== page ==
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Nanofluid optical property characterization: towards efficient direct absorption solar collectors.

Taylor RA, Phelan PE, Otanicar TP, Adrian R, Prasher R - Nanoscale Res Lett (2011)

Bottom Line: To determine the effectiveness of nanofluids in solar applications, their ability to convert light energy to thermal energy must be known.A simple addition of the base fluid and nanoparticle extinction coefficients is applied as an approximation of the effective nanofluid extinction coefficient.Thus, nanofluids could be used to absorb sunlight with a negligible amount of viscosity and/or density (read: pumping power) increase.

View Article: PubMed Central - HTML - PubMed

Affiliation: Arizona State University, Tempe, AZ, USA. Rataylo2@asu.edu.

ABSTRACT
Suspensions of nanoparticles (i.e., particles with diameters < 100 nm) in liquids, termed nanofluids, show remarkable thermal and optical property changes from the base liquid at low particle loadings. Recent studies also indicate that selected nanofluids may improve the efficiency of direct absorption solar thermal collectors. To determine the effectiveness of nanofluids in solar applications, their ability to convert light energy to thermal energy must be known. That is, their absorption of the solar spectrum must be established. Accordingly, this study compares model predictions to spectroscopic measurements of extinction coefficients over wavelengths that are important for solar energy (0.25 to 2.5 μm). A simple addition of the base fluid and nanoparticle extinction coefficients is applied as an approximation of the effective nanofluid extinction coefficient. Comparisons with measured extinction coefficients reveal that the approximation works well with water-based nanofluids containing graphite nanoparticles but less well with metallic nanoparticles and/or oil-based fluids. For the materials used in this study, over 95% of incoming sunlight can be absorbed (in a nanofluid thickness ≥10 cm) with extremely low nanoparticle volume fractions - less than 1 × 10-5, or 10 parts per million. Thus, nanofluids could be used to absorb sunlight with a negligible amount of viscosity and/or density (read: pumping power) increase.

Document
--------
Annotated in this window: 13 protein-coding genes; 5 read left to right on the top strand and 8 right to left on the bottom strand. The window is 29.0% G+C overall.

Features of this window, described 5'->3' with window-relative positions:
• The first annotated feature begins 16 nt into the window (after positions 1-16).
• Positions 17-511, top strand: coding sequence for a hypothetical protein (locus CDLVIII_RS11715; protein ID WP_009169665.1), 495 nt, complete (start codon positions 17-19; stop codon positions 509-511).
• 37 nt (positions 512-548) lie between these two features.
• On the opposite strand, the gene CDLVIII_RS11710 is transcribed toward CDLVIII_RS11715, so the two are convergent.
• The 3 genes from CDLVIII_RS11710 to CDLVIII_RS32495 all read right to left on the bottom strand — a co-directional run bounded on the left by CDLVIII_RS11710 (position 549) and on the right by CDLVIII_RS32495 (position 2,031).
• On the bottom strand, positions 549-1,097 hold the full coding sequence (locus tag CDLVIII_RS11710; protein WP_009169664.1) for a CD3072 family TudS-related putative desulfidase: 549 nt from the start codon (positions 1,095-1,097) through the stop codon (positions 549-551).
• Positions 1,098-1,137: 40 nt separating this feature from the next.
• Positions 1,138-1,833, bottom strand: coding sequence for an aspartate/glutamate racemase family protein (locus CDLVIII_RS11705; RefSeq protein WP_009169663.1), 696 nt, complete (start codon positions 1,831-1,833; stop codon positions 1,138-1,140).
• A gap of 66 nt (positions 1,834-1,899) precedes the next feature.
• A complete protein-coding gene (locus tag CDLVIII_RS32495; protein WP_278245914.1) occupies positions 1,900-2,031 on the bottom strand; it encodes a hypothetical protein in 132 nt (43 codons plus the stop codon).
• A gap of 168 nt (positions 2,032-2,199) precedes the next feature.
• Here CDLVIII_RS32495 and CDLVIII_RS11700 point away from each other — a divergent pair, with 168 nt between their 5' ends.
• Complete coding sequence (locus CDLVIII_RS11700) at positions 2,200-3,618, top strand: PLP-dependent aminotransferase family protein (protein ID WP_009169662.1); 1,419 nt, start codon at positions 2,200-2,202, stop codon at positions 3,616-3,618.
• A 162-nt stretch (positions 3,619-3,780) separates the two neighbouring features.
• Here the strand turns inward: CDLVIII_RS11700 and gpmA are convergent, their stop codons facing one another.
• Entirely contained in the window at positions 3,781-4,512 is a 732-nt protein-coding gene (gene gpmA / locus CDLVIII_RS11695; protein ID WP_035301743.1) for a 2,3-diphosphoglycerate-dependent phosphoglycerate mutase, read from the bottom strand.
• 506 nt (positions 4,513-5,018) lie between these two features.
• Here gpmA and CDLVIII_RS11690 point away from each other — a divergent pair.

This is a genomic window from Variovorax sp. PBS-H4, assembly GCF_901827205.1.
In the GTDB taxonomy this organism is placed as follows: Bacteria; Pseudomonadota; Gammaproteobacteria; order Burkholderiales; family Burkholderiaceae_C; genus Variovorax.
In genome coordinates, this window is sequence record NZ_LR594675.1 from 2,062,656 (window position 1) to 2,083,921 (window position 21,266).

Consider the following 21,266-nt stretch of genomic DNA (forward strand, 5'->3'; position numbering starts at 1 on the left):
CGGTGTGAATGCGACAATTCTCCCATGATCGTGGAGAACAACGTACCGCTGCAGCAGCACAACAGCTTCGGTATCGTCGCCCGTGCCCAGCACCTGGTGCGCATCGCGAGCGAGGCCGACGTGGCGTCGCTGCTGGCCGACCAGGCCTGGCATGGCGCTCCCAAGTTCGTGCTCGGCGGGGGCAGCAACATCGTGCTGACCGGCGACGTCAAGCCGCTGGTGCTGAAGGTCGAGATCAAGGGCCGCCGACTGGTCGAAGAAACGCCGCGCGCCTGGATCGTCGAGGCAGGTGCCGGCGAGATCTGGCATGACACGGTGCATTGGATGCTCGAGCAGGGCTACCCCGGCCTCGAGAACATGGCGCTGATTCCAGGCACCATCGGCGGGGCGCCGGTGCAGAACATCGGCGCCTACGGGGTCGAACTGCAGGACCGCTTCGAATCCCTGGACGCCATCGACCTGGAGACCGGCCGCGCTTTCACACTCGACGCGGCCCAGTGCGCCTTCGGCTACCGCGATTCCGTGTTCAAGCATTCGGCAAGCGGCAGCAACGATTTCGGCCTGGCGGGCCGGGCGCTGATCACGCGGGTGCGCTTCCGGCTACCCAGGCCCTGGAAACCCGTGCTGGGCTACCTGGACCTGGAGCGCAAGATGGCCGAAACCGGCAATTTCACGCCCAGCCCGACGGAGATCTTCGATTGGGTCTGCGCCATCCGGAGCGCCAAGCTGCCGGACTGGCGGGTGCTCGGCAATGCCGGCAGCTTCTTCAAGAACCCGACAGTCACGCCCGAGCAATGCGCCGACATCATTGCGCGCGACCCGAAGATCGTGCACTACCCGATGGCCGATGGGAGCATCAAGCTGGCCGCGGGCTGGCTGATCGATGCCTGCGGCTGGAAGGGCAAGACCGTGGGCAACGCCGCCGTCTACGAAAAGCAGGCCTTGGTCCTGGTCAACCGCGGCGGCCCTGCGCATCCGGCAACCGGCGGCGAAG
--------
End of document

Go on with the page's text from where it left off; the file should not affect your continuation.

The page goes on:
No MeSH data available.


Extinction coefficients - measurements versus modeling for promising water-based "solar nanofluids". The curve which is the lowest on the right part of the graph represents the irradiance directly hitting a normal surface for a mid-latitude summer location in the United States.